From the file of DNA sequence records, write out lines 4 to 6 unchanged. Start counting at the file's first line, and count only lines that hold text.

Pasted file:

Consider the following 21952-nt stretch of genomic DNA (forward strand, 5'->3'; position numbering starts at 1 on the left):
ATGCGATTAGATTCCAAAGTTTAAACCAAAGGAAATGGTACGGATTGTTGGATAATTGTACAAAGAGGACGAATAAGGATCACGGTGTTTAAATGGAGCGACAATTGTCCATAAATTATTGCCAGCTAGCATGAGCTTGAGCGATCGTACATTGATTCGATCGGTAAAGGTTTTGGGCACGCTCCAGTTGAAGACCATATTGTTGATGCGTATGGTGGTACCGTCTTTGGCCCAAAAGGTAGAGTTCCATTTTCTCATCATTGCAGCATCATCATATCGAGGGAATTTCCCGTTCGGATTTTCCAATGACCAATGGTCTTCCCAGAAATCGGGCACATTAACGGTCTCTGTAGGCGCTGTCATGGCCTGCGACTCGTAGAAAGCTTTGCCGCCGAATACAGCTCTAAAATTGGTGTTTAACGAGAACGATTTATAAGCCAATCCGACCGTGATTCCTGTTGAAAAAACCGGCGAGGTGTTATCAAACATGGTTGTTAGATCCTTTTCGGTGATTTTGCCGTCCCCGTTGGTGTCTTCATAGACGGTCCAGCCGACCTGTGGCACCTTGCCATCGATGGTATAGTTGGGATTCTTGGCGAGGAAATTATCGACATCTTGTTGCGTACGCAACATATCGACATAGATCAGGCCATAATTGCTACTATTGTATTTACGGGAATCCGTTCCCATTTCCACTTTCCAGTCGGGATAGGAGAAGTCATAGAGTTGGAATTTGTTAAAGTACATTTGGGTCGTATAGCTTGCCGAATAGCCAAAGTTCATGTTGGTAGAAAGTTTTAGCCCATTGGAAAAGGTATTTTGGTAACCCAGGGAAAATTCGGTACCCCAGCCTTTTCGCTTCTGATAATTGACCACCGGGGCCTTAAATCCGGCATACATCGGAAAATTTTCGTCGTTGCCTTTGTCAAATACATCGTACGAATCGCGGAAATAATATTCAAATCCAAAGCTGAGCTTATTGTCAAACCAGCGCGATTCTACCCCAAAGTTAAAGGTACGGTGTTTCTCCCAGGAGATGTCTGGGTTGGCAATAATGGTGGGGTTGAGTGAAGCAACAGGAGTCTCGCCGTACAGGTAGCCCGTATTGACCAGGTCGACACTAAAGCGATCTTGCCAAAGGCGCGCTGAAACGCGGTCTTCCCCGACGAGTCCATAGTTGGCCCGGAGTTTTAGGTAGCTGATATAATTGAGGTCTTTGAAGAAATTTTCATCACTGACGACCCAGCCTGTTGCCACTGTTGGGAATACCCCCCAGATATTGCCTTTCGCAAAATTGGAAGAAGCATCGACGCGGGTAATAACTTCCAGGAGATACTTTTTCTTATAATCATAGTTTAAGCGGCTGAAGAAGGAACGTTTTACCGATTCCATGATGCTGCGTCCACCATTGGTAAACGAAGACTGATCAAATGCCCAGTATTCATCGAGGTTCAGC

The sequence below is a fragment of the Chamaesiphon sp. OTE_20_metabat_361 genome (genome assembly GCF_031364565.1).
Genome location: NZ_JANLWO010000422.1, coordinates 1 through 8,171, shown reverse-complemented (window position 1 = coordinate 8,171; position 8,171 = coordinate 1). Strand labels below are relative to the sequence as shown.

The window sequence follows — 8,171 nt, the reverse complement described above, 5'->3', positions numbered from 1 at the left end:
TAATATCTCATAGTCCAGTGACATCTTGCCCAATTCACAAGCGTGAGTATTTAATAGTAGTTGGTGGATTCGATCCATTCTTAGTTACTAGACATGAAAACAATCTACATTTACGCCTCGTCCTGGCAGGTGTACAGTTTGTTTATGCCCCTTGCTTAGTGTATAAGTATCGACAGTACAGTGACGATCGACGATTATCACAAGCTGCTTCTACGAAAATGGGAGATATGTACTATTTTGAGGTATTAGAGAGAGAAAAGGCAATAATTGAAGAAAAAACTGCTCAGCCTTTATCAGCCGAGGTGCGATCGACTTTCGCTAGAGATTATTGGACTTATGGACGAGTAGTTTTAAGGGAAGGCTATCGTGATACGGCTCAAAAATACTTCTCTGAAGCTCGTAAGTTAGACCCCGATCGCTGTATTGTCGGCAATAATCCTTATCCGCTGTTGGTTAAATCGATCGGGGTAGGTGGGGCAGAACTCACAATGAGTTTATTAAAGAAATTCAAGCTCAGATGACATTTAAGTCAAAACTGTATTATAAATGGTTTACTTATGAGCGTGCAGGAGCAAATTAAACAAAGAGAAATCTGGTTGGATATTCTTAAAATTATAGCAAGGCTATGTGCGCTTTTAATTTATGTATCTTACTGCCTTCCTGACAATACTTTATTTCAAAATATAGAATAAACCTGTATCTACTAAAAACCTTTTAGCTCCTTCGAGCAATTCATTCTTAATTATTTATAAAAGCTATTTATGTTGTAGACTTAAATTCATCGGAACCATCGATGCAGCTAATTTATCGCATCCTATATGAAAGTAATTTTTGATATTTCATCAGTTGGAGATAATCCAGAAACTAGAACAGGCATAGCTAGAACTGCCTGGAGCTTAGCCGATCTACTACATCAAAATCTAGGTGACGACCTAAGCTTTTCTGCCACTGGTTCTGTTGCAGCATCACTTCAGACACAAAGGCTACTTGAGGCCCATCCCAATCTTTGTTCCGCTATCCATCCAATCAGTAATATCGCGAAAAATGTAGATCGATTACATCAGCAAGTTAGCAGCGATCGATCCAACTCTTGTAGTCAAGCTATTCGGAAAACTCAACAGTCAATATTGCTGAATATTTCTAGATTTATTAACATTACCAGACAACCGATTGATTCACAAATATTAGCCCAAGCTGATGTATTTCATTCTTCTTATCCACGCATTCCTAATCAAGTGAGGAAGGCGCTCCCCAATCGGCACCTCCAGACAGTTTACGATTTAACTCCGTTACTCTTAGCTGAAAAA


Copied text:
Genome location: NZ_JANLWO010000422.1, coordinates 1 through 8,171, shown reverse-complemented (window position 1 = coordinate 8,171; position 8,171 = coordinate 1). Strand labels below are relative to the sequence as shown.

The window sequence follows — 8,171 nt, the reverse complement described above, 5'->3', positions numbered from 1 at the left end:
TAATATCTCATAGTCCAGTGACATCTTGCCCAATTCACAAGCGTGAGTATTTAATAGTAGTTGGTGGATTCGATCCATTCTTAGTTACTAGACATGAAAACAATCTACATTTACGCCTCGTCCTGGCAGGTGTACAGTTTGTTTATGCCCCTTGCTTAGTGTATAAGTATCGACAGTACAGTGACGATCGACGATTATCACAAGCTGCTTCTACGAAAATGGGAGATATGTACTATTTTGAGGTATTAGAGAGAGAAAAGGCAATAATTGAAGAAAAAACTGCTCAGCCTTTATCAGCCGAGGTGCGATCGACTTTCGCTAGAGATTATTGGACTTATGGACGAGTAGTTTTAAGGGAAGGCTATCGTGATACGGCTCAAAAATACTTCTCTGAAGCTCGTAAGTTAGACCCCGATCGCTGTATTGTCGGCAATAATCCTTATCCGCTGTTGGTTAAATCGATCGGGGTAGGTGGGGCAGAACTCACAATGAGTTTATTAAAGAAATTCAAGCTCAGATGACATTTAAGTCAAAACTGTATTATAAATGGTTTACTTATGAGCGTGCAGGAGCAAATTAAACAAAGAGAAATCTGGTTGGATATTCTTAAAATTATAGCAAGGCTATGTGCGCTTTTAATTTATGTATCTTACTGCCTTCCTGACAATACTTTATTTCAAAATATAGAATAAACCTGTATCTACTAAAAACCTTTTAGCTCCTTCGAGCAATTCATTCTTAATTATTTATAAAAGCTATTTATGTTGTAGACTTAAATTCATCGGAACCATCGATGCAGCTAATTTATCGCATCCTATATGAAAGTAATTTTTGATATTTCATCAGTTGGAGATAATCCAGAAACTAGAACAGGCATAGCTAGAACTGCCTGGAGCTTAGCCGATCTACTACATCAAAATCTAGGTGACGACCTAAGCTTTTCTGCCACTGGTTCTGTTGCAGCATCACTTCAGACACAAAGGCTACTTGAGGCCCATCCCAATCTTTGTTCCGCTATCCATCCAATCAGTAATATCGCGAAAAATGTAGATCGATTACATCAGCAAGTTAGCAGCGATCGATCCAACTCTTGTAGTCAAGCTATTCGGAAAACTCAACAGTCAATATTGCTGAATATTTCTAGATTTATTAACATTACCAGACAACCGATTGATTCACAAATATTAGCCCAAGCTGATGTATTTCATTCTTCTTATCCACGCATTCCTAATCAAGTGAGGAAGGCGCTCCCCAATCGGCACCTCCAGACAGTTTACGATTTAACTCCGTTACTCTTAGCTGAAAAA